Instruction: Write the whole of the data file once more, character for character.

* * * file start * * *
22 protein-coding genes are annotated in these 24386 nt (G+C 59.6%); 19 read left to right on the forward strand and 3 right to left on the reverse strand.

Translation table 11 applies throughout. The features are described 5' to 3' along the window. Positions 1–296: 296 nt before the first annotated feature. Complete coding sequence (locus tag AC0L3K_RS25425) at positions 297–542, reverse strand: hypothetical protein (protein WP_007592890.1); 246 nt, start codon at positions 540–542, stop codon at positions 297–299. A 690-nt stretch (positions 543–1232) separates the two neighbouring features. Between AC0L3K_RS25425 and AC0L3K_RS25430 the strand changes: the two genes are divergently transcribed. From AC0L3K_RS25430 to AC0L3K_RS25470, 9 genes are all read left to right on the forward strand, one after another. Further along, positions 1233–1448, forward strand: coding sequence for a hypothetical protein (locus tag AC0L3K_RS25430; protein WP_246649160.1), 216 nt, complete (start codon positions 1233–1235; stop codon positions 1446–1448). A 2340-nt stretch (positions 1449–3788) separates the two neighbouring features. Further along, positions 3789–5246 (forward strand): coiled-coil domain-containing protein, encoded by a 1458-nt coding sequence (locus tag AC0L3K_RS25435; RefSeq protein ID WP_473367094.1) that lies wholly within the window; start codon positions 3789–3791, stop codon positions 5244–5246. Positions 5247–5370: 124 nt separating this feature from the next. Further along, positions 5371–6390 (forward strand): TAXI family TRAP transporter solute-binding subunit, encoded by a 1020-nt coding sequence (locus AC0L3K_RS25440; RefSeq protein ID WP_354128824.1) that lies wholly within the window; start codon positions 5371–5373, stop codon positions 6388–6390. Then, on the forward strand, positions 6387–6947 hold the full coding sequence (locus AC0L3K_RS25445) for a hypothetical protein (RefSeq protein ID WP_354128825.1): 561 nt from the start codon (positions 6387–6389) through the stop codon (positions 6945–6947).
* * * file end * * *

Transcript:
22 protein-coding genes are annotated in these 24386 nt (G+C 59.6%); 19 read left to right on the forward strand and 3 right to left on the reverse strand.

Translation table 11 applies throughout. The features are described 5' to 3' along the window. Positions 1–296: 296 nt before the first annotated feature. Complete coding sequence (locus tag AC0L3K_RS25425) at positions 297–542, reverse strand: hypothetical protein (protein WP_007592890.1); 246 nt, start codon at positions 540–542, stop codon at positions 297–299. A 690-nt stretch (positions 543–1232) separates the two neighbouring features. Between AC0L3K_RS25425 and AC0L3K_RS25430 the strand changes: the two genes are divergently transcribed. From AC0L3K_RS25430 to AC0L3K_RS25470, 9 genes are all read left to right on the forward strand, one after another. Further along, positions 1233–1448, forward strand: coding sequence for a hypothetical protein (locus tag AC0L3K_RS25430; protein WP_246649160.1), 216 nt, complete (start codon positions 1233–1235; stop codon positions 1446–1448). A 2340-nt stretch (positions 1449–3788) separates the two neighbouring features. Further along, positions 3789–5246 (forward strand): coiled-coil domain-containing protein, encoded by a 1458-nt coding sequence (locus tag AC0L3K_RS25435; RefSeq protein ID WP_473367094.1) that lies wholly within the window; start codon positions 3789–3791, stop codon positions 5244–5246. Positions 5247–5370: 124 nt separating this feature from the next. Further along, positions 5371–6390 (forward strand): TAXI family TRAP transporter solute-binding subunit, encoded by a 1020-nt coding sequence (locus AC0L3K_RS25440; RefSeq protein ID WP_354128824.1) that lies wholly within the window; start codon positions 5371–5373, stop codon positions 6388–6390. Then, on the forward strand, positions 6387–6947 hold the full coding sequence (locus AC0L3K_RS25445) for a hypothetical protein (RefSeq protein ID WP_354128825.1): 561 nt from the start codon (positions 6387–6389) through the stop codon (positions 6945–6947).